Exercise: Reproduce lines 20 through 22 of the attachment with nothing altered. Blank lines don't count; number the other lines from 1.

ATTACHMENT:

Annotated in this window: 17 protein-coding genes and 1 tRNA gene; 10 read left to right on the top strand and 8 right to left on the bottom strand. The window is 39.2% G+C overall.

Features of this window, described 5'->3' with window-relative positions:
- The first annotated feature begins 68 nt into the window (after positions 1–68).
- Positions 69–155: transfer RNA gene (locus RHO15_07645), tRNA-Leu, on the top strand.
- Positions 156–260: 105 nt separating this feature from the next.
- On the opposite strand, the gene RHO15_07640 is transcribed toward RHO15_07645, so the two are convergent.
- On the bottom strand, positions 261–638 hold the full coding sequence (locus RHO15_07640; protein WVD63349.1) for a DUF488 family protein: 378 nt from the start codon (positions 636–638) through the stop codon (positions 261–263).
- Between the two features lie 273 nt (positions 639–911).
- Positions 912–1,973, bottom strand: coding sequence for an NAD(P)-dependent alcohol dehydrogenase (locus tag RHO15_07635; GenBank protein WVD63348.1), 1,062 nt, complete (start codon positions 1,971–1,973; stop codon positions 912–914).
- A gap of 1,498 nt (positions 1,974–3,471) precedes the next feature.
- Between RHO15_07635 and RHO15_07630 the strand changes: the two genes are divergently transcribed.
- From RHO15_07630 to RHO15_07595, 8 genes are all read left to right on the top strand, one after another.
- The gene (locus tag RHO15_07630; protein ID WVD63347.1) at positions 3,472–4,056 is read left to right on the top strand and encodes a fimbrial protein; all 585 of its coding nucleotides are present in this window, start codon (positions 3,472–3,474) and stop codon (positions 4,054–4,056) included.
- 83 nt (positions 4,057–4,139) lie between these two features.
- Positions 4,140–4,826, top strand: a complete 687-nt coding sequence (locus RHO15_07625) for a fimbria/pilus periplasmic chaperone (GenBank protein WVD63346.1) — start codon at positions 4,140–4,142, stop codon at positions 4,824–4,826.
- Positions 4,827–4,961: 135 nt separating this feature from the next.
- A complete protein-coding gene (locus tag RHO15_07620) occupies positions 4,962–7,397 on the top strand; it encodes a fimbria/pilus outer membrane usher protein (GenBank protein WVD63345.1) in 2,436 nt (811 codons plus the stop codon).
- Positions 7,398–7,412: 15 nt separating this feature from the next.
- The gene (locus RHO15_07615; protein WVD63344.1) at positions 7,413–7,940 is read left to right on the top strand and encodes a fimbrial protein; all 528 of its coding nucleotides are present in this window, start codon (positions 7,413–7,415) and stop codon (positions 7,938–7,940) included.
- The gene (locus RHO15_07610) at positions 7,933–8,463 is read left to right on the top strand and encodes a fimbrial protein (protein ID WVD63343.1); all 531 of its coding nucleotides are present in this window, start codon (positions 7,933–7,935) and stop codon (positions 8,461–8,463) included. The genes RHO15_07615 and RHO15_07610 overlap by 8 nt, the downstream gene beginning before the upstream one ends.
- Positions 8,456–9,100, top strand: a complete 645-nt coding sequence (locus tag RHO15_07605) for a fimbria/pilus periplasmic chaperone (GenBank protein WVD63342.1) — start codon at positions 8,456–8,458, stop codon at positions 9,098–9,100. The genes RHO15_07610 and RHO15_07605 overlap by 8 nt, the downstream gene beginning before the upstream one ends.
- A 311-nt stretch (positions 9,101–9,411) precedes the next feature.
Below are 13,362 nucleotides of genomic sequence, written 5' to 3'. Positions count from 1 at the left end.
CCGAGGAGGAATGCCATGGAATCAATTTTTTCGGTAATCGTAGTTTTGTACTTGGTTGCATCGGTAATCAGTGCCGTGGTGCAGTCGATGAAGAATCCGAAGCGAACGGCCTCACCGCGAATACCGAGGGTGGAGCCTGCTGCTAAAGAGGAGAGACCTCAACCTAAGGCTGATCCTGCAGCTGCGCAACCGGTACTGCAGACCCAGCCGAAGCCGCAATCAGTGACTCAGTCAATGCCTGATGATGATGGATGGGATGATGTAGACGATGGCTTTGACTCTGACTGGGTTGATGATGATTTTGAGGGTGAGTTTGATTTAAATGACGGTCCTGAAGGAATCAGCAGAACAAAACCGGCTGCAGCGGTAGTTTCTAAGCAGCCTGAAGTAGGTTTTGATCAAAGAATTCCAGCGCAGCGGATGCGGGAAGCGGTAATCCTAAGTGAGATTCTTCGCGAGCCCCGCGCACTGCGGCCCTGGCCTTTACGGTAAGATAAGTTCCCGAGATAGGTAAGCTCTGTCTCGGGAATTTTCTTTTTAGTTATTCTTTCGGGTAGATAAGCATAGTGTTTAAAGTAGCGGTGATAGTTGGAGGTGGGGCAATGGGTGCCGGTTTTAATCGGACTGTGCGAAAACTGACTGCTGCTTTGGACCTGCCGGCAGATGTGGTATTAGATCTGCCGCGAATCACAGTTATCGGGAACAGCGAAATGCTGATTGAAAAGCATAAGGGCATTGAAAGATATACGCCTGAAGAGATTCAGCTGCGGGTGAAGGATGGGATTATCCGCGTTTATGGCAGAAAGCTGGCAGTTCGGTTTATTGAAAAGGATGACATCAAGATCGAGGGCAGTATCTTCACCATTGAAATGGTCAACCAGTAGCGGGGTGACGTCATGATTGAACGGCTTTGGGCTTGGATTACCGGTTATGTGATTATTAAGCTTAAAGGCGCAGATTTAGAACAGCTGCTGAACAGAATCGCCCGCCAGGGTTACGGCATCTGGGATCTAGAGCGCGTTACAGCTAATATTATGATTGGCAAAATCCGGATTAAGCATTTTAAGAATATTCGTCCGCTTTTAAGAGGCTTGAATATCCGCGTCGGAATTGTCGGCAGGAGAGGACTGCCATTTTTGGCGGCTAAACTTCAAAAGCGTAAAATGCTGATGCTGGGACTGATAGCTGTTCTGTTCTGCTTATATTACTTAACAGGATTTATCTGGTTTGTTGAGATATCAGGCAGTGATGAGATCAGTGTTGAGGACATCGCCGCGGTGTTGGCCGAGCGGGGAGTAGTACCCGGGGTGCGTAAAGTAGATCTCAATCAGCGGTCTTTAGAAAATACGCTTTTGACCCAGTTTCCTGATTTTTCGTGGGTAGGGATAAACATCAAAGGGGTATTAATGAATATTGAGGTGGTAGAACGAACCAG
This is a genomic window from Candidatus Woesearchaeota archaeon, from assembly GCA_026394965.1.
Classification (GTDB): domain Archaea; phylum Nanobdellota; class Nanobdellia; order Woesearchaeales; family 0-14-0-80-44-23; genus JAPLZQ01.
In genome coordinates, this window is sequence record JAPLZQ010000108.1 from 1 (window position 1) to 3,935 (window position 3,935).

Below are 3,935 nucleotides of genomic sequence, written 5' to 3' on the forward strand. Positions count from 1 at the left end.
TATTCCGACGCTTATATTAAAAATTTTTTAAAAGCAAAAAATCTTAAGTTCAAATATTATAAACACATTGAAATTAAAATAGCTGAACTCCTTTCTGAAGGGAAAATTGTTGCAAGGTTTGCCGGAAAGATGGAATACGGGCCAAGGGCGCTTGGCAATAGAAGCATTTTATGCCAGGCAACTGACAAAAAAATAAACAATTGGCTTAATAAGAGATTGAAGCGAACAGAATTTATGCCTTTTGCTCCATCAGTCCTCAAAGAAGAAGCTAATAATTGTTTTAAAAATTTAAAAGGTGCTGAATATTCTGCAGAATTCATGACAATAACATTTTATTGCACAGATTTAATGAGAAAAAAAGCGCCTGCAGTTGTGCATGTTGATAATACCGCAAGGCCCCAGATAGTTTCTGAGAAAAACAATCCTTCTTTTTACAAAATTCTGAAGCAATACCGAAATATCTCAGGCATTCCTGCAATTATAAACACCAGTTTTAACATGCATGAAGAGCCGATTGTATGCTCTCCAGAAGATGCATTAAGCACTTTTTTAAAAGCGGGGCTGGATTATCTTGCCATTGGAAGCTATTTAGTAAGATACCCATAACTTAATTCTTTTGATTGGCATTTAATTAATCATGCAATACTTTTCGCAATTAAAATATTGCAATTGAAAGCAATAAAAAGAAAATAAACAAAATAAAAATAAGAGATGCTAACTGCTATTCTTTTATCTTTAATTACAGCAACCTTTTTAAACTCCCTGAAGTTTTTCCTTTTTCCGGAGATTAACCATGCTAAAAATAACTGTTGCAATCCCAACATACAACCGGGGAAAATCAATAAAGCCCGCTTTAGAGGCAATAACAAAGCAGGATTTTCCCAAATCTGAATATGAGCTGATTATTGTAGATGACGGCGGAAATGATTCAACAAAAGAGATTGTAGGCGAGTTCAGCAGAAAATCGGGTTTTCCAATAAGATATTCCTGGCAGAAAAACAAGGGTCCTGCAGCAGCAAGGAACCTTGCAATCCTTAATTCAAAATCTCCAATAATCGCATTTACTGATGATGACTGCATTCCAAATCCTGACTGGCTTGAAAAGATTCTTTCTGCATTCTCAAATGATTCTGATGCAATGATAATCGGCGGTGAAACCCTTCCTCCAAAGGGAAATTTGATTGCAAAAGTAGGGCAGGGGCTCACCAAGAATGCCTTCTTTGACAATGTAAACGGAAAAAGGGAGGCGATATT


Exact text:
- The gene (locus RHO15_07610) at positions 7,933–8,463 is read left to right on the top strand and encodes a fimbrial protein (protein ID WVD63343.1); all 531 of its coding nucleotides are present in this window, start codon (positions 7,933–7,935) and stop codon (positions 8,461–8,463) included. The genes RHO15_07615 and RHO15_07610 overlap by 8 nt, the downstream gene beginning before the upstream one ends.
- Positions 8,456–9,100, top strand: a complete 645-nt coding sequence (locus tag RHO15_07605) for a fimbria/pilus periplasmic chaperone (GenBank protein WVD63342.1) — start codon at positions 8,456–8,458, stop codon at positions 9,098–9,100. The genes RHO15_07610 and RHO15_07605 overlap by 8 nt, the downstream gene beginning before the upstream one ends.
- A 311-nt stretch (positions 9,101–9,411) precedes the next feature.